AFTER months of speculation following her dismissal from the ruling party in December 2014, former vice president Joice Mujuru emerged out of her shell last week to launch the Zimbabwe People First (ZPF), which hopes to give President Robert Mugabe’s ZANU-PF a good run for its money.
Hordes of journalists poured out to report on this development and so did hundreds of ordinary people who braved that morning’s drizzle to catch a glimpse of a repackaged Mujuru, who chose a local five-star hotel as the venue for her press briefing.
The excitement caused by her re-entry into politics is understandable.
Zimbabwe’s opposition parties, have for the past three decades tried unsuccessfully to wrest power from ZANU-PF. Only a few of them came close to posing a real challenge to the ruling party, but they have since lost their momentum. Many of them are just pale shadows of their former selves.
The 2013 elections, in which the opposition parties lost by embarrassing margins, should have come as a wake-up call to President Mugabe’s rivals, including Morgan Tsvangirai, whose Movement for Democratic Change (MDC-T) party shook ZANU-PF to its foundations in 2008 by winning the majority of seats in Parliament; forcing the ruling party into a coalition government after a hotly contested plebiscite, which could not produce a clear winner in the first round of the presidential poll.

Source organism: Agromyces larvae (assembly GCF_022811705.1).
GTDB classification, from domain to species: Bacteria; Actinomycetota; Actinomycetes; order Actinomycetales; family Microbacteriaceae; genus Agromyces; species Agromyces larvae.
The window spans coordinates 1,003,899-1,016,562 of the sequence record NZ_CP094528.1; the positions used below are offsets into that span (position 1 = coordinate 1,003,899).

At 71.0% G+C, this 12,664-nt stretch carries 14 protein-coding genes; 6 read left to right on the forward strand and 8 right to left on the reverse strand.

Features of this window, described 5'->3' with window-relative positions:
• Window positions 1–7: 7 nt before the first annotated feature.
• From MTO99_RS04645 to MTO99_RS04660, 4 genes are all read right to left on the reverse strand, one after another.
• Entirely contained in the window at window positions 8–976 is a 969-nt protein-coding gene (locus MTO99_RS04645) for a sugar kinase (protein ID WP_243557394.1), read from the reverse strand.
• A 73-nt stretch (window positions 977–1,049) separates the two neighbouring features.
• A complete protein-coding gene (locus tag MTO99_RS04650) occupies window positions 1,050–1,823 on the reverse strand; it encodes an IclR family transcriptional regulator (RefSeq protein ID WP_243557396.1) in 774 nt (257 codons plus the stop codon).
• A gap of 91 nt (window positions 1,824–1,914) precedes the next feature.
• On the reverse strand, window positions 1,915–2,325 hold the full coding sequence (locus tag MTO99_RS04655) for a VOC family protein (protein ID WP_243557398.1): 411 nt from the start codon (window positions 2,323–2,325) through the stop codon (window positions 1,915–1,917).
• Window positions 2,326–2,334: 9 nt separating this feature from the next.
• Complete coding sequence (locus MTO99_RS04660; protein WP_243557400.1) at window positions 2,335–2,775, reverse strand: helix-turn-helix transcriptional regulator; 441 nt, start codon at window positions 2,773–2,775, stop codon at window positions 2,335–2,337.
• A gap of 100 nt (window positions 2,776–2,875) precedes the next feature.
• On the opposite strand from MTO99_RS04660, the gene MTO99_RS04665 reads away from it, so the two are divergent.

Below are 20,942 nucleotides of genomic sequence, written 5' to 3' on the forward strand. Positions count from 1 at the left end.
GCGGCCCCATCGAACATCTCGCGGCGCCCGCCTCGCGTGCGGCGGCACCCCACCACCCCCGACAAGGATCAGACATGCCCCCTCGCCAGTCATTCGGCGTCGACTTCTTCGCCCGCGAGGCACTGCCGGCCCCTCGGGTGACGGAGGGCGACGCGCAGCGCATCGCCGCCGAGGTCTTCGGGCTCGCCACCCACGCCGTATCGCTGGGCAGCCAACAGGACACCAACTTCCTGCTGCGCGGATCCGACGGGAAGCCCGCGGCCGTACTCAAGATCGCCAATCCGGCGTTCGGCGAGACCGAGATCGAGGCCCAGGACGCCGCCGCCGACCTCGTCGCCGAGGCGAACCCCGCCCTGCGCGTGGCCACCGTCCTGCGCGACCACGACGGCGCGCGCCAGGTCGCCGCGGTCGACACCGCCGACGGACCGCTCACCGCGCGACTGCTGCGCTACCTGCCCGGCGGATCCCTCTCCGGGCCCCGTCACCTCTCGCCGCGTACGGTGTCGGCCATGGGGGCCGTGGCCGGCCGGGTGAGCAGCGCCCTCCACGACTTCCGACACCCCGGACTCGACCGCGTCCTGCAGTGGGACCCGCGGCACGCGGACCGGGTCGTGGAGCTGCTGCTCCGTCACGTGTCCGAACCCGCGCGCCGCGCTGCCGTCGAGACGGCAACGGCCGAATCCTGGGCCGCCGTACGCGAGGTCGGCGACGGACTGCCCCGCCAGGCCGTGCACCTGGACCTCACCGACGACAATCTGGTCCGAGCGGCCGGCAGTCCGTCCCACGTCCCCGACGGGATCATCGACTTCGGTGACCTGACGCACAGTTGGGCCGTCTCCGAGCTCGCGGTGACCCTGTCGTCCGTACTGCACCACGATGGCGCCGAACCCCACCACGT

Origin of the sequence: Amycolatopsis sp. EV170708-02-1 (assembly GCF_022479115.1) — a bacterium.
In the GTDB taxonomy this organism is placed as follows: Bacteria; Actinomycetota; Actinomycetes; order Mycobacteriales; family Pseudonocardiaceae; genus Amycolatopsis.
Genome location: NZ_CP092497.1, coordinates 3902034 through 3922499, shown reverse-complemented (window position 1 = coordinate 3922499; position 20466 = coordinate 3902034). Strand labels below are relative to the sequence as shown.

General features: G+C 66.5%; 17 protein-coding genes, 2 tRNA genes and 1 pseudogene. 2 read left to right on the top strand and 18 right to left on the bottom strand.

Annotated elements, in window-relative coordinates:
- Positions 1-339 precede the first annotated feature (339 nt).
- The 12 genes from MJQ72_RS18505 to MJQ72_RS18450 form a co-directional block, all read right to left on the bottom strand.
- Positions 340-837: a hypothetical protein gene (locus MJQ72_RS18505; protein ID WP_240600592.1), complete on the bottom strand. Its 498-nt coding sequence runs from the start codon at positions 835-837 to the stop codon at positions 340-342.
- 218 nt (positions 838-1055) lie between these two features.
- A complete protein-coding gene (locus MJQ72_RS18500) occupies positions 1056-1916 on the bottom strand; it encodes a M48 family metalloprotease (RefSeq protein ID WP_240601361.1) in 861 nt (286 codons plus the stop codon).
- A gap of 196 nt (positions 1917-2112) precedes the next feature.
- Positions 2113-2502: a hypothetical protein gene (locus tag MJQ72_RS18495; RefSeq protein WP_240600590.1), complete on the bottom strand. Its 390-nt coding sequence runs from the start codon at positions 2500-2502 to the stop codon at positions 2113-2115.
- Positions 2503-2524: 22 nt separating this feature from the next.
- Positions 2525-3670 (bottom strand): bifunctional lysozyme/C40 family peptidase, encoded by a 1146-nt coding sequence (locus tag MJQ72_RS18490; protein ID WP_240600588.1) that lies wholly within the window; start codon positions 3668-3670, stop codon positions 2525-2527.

None of the opposition parties seem to have learnt anything from this. Against that background, can Mujuru take the fight to ZANU-PF to the point of dislodging it from power in 2018?
On the plus side, she has the liberation war credentials which might resonate well with those who believe that the highest office in the land is “a straight-jacket” that cannot be occupied by non-war veterans. Having worked in government since 1980, with the last 10 years as President Mugabe’s deputy, Mujuru is also experienced enough to understand how a government should be run.
Policy-wise, ZPF is also saying all the good things that Zimbabweans want to hear, but lo and behold; none of it is new.
To a lot of people, ZPF is preaching to the converted, hence the current talk in certain quarters that Mujuru and her ilk should have joined the existing opposition parties instead of re-inventing the wheel.
ZPF is also adding to the numbers in an already congested field in which opposition parties have done a great disservice to themselves by not forging a united front against ZANU-PF, which enjoys huge advantages, among them a skewed electoral playing field.
What that has done is to split the opposition vote, much to the pleasure of ZANU-PF, which could be handed another easy victory at the 2018 polls in the event that Mujuru, Tsvangirai and other opposition party leaders do not merge.
While Mujuru has some advantages that might give her the momentum, we doubt if these are enough on their own to present a real threat to ZANU-PF.
It is encouraging though that Mujuru seems to be alive to these issues judging by her call for a levelled political playing field, as well as her pledge that ZPF is “open to dialogue”.
But as with all politicians, we shall judge Mujuru by her actions as opposed to her words because what comes out of the mouth of a politician should never be believed.
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